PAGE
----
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ID: 136: N-TERMINAL REGION OF CARDIAC MYOSIN BINDING PROTEIN-C IS NECESSARY FOR CARDIAC FUNCTION
  1. M Sivaguru1,
  2. TL Lynch2,
  3. DW Kuster2,
  4. S Govindan2,
  5. S Sadayappan2,
  6. MJ Previs3,
  7. DM Warshaw3,
  8. K Lee4,
  9. R Craig4
  1. 1Institute for Genomic Biology, University of Illinois at Urbana-Champaign, Urbana, Illinois, United States
  2. 2Department of Cell and Molecular Physiology, Loyola University Chicago, Maywood, Illinois, United States
  3. 3Department of Molecular Physiology and Biophysics, The University of Vermont, Burlington, Vermont, United States
  4. 4Department of Cell and Developmental Biology, University of Massachusetts Medical School, Worcester, Massachusetts, United States

Abstract

Rationale Cardiac myosin binding protein-C (cMyBP-C) is a trans-filament protein that has been shown to regulate cardiac function via its amino terminal (N′) region. In vitro studies have suggested the importance of the first 271 N′-residues of cMyBP-C (C0-C1f region) in slowing actin filament sliding over myosin to regulate cross-bridge cycling kinetics within the cardiac sarcomere. However, the role and necessity of the C0-C1f region of cMyBP-C in regulating contractile and cardiac function in vivo have not been elucidated.

Hypothesis The N′-C0-C1f region of cMyBP-C is critical for proper cardiac function in vivo.

Methods and Results Transgenic mice with approximately 95% expression of a mutant truncated cMyBP-C missing the N′-C0-C1f region (cMyBP-C110 kDa), compared to endogenous cMyBP-C, were generated and characterized at 3-months of age. cMyBP-C110 kDa hearts had significantly elevated heart weight/body weight ratio, fibrosis, nuclear area and collagen content compared to hearts from non-transgenic (NTG) littermates. Electron microscopic analysis revealed normal sarcomere structure in cMyBP-C110 kDa hearts but with apparently weaker cMyBP-C stripes. Furthermore, the ability of cMyBP-C to slow actin-filament sliding within the C-zone of native thick filaments isolated from NTG hearts was lost on thick filaments from cMyBP-C110 kDa hearts. Short axis M-mode echocardiography revealed a significant increase in left ventricular (LV) internal diameter during diastole in cMyBP-C110 kDa hearts. Importantly, cMyBP-C110 kDa hearts displayed a significant reduction in fractional shortening compared to hearts from NTG mice. We further observed a decrease in the thickness of the LV interventricular septum and free wall during systole in cMyBP-C110 kDa hearts. Strain analysis using images acquired from ECG-Gated Kilohertz Visualization identified a significant deficit in global longitudinal strain in cMyBP-C110 kDa hearts compared to NTG hearts. Consistent with cardiac hypertrophy, we observed a significant increase in the expression of the hypertrophic genes MYH7 and NPPA by real-time PCR analysis. As expected, the expression levels of the MYBPC3 gene were significantly elevated in cMyBP-C110 kDa hearts compared to NTG hearts. Surprisingly, our Western blot analyses revealed no significant difference in total cMyBP-C levels between NTG and cMyBP-C110 kDa heart homogenates. However, intriguingly, we observed a significant elevation in cMyBP-C phosphorylation at Ser-273, Ser-282, and Ser-302, sites important for cMyBP-C's regulation of actomyosin interaction, in cMyBP-C110 kDa heart homogenates compared to those from NTG mice.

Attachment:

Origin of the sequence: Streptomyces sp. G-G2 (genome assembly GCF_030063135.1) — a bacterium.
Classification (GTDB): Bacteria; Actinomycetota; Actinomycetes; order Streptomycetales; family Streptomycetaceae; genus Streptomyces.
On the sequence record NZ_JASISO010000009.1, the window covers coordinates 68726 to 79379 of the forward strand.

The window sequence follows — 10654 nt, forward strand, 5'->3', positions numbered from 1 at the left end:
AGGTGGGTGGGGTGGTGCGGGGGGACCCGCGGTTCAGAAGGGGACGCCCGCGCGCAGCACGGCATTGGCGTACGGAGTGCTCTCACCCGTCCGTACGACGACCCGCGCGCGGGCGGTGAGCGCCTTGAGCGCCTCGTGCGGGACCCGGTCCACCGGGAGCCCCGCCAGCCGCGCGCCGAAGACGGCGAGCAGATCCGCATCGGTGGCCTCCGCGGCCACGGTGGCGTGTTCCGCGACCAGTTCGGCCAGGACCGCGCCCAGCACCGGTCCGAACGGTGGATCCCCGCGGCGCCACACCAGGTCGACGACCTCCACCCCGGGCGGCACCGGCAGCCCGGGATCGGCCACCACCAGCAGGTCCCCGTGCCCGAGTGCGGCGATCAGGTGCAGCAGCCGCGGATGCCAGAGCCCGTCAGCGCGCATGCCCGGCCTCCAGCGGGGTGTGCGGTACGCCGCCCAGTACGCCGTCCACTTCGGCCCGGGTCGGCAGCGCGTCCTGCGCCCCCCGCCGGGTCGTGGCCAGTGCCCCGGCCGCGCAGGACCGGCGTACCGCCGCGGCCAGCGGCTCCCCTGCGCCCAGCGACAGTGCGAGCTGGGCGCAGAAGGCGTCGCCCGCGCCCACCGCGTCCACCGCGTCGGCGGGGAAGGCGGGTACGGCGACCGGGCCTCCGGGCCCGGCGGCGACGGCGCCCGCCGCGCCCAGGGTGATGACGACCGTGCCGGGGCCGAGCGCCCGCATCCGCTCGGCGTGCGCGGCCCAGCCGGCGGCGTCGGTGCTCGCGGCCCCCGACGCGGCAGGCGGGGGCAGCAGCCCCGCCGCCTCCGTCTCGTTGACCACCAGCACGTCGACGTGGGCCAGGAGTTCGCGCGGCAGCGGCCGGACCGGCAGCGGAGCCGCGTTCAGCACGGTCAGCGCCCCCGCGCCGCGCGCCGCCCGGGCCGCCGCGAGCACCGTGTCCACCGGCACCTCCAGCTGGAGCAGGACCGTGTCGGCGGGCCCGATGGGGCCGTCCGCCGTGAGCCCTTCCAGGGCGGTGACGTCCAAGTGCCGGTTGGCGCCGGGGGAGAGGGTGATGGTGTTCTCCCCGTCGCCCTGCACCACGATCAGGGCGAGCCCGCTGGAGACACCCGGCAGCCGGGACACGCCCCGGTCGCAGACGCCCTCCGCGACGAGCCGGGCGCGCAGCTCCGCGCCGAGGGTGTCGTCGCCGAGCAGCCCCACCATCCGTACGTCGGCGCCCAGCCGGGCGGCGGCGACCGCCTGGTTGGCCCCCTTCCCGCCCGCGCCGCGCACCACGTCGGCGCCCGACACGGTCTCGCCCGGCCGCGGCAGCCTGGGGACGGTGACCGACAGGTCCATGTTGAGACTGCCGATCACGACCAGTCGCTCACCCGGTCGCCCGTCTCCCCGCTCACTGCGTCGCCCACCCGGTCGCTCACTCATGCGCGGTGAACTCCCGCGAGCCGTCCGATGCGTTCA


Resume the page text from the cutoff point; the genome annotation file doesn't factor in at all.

Conclusion The N′-C0-C1f region of cMyBP-C is essential for maintaining normal cardiac morphology and function in vivo and loss of this region promotes contractile dysfunction both at the molecular and tissue level.

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